In tonight’s Supergirl, Kara falls under the influence of an alien parasite that feeds off of her while causing her to undergo enticing hallucinations about the life she could have had.
If that sounds familiar to you, there’s a good reason. The episode, “For the Girl Who Has Everything,” is an adaptation of “For the Man Who Has Everything,” a classic Superman story from no less than the creators of WATCHMEN, Alan Moore and Dave Gibbons.
“One of my favorite comic books is ‘For the Man Who Has Everything’ by Alan Moore,” Executive Producer Andrew Kreisberg recently revealed. “So Episode 13 is actually ‘For the Girl Who Has Everything.’ We're doing an adaptation of that comic book, but with Kara. It's the Black Mercy. It's Kara wakes up and she's back on Krypton and has no idea how or why she got there.”
“For the Man Who Has Everything” was published in November, 1984 in SUPERMAN ANNUAL #11. In this single-issue tale set within the Fortress of Solitude, Superman falls under the influence of the Black Mercy—an intelligent plant/fungus hybrid that feeds off of its victim’s bio-waves while showing them their heart’s desire. While ensnared by the parasite, Superman experiences the life he never had the chance to have. In this life, Kal-El never became Superman. Instead, he got married and raised a family on Krypton, sharing typical family moments with his father, Jor-El, his aunt Alurra and his cousin Kara. In short, it asks the question, what might Superman’s life be without the “super”?
“It's one of the things I'm the most excited about having done, explained Kreisberg. “It seemed like such a pipe dream when we were having these early conversations, but now it's part of the show.”
The story contains all of Moore hallmarks. It’s dense and thought-provoking, and more than a little provocative. Superman’s hallucination includes elements of civil unrest, which Moore would go on to explore in much greater detail in V FOR VENDETTA, and at one point Superman escapes to Krypton’s isolated Kandor Crater to think and collect his thoughts, a sequence which calls to mind Doctor Manhattan’s escape to Mars in Watchmen.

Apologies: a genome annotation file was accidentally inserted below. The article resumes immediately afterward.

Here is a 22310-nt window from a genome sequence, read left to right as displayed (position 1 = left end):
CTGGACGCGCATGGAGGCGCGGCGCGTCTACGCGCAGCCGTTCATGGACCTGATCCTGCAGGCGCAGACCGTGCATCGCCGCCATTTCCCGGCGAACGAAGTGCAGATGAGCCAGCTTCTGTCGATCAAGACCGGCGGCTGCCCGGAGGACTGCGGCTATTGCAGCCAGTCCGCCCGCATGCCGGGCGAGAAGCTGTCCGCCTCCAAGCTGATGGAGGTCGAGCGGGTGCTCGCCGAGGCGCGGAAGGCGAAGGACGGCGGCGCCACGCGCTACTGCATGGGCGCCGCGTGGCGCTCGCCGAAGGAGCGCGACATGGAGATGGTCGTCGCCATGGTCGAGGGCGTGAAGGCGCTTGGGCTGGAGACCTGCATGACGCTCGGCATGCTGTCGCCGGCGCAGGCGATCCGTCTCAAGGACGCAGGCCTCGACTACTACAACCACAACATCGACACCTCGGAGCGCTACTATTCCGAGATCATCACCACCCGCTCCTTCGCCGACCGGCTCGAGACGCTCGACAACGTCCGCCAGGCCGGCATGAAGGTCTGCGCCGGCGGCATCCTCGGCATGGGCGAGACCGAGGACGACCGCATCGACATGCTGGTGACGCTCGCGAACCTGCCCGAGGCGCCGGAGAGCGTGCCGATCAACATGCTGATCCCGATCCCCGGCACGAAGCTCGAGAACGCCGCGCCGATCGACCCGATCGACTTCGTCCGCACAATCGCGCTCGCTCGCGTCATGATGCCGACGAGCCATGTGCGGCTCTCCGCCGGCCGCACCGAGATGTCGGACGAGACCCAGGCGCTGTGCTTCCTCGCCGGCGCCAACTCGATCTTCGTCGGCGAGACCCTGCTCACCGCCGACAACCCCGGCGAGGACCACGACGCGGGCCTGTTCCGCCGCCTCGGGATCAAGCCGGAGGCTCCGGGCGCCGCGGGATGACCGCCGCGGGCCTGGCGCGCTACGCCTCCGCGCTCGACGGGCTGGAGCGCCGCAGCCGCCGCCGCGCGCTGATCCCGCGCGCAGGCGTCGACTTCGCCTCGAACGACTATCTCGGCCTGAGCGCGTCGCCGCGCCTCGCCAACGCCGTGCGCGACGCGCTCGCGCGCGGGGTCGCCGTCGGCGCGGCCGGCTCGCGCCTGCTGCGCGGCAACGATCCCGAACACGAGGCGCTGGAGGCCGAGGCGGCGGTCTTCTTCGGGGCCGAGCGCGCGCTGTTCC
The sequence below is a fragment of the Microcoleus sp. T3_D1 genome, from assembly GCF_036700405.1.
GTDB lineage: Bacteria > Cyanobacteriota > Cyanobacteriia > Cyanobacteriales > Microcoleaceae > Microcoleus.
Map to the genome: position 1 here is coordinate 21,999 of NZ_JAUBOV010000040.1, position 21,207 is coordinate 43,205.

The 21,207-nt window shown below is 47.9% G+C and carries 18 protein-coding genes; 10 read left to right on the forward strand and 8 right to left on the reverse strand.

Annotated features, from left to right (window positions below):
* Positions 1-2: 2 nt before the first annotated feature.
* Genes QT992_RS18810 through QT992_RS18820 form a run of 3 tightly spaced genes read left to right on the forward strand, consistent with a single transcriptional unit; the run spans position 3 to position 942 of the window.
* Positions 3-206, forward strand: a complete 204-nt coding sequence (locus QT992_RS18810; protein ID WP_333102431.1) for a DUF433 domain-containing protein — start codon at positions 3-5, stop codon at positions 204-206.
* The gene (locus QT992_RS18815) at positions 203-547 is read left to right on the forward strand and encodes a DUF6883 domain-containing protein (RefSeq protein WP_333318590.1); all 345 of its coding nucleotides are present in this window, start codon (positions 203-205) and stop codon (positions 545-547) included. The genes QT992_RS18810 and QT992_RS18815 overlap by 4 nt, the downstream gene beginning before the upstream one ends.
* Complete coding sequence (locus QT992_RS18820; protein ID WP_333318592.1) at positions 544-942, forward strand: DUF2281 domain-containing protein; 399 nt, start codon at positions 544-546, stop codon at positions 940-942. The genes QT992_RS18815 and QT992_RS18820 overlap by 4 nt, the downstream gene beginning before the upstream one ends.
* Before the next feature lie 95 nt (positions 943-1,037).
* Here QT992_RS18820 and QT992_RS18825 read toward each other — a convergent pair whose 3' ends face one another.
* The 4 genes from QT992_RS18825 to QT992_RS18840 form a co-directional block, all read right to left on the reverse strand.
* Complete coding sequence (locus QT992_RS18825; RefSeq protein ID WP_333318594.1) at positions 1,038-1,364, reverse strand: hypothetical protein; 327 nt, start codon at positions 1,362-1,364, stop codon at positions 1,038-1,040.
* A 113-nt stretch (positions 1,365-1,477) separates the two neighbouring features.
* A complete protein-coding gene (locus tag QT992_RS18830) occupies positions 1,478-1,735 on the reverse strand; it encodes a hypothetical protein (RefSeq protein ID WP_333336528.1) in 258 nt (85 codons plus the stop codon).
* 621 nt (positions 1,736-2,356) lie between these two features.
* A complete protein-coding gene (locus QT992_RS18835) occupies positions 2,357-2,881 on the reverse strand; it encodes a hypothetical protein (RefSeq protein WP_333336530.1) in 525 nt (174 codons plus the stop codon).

It’s also different than Supergirl’s adaptation. Moore’s story features Batman, Robin and Wonder Woman, along with the villainous Mongul, who’s revealed to be behind Superman’s entrapment. In tonight’s episode, that distinction falls to Non. However, the most profound difference is probably one of tone. While Kara’s visions are happy ones, Superman’s get increasingly darker as the story goes on, eventually going so far to suggest that the destruction of Krypton might possibly have been for the best. (We did say it was provocative!) However, the themes of longing—of having the life that was denied to you—along with the flat-out creepiness of the Black Mercy are still very intact.
If you’d like to read “For the Man Who Has Everything” either before or after watching tonight’s episode—and you should, it’s one of the most beloved and important Superman stories ever written—there are plenty of places you can find it. The issue is available to read digitally, and it’s also included in several good anthologies, including SUPERMAN: A CELEBRATION OF 75 YEARS, DC UNIVERSE BY ALAN MOORE and SUPERMAN: WHATEVER HAPPENED TO THE MAN OF TOMORROW. (The latter two also include Moore’s equally iconic Superman story, “Whatever Happened to the Man of Tomorrow.”) The story was also adapted into an episode of the animated series Justice League Unlimited by comic writer J.M. DeMatteis.
Even with the changes, “For the Man Who Has Everything” lends itself so well to a Supergirl adaptation because the allure of Kryptonian life is just as strong within Kara as it is within Kal-El. After all, who doesn’t yearn for a more comfortable and familiar life? Who doesn’t imagine how things might have been if life had gone just a little different? While Supergirl’s become a hero to the people of National City, it’s come at the sacrifice of everything Kara Zor-El could have been—a woman just trying to raise a family and live a normal life. Longing for that isn’t a weakness. It’s what makes the Kryptonian Kara capable of relating to the people of Earth and wanting to do what’s right by them. It’s what makes her as human as the rest of us.
It’s the ability to overcome that lure that makes her super. The great thing about “For the Man Who Has Everything” and Supergirl’s adaptation of it is that it reminds that super doesn’t come without a cost.
Episode 13 of Supergirl, “For the Girl Who Has Everything,” airs tonight at 8 p.m. (7 p.m. CST) on CBS.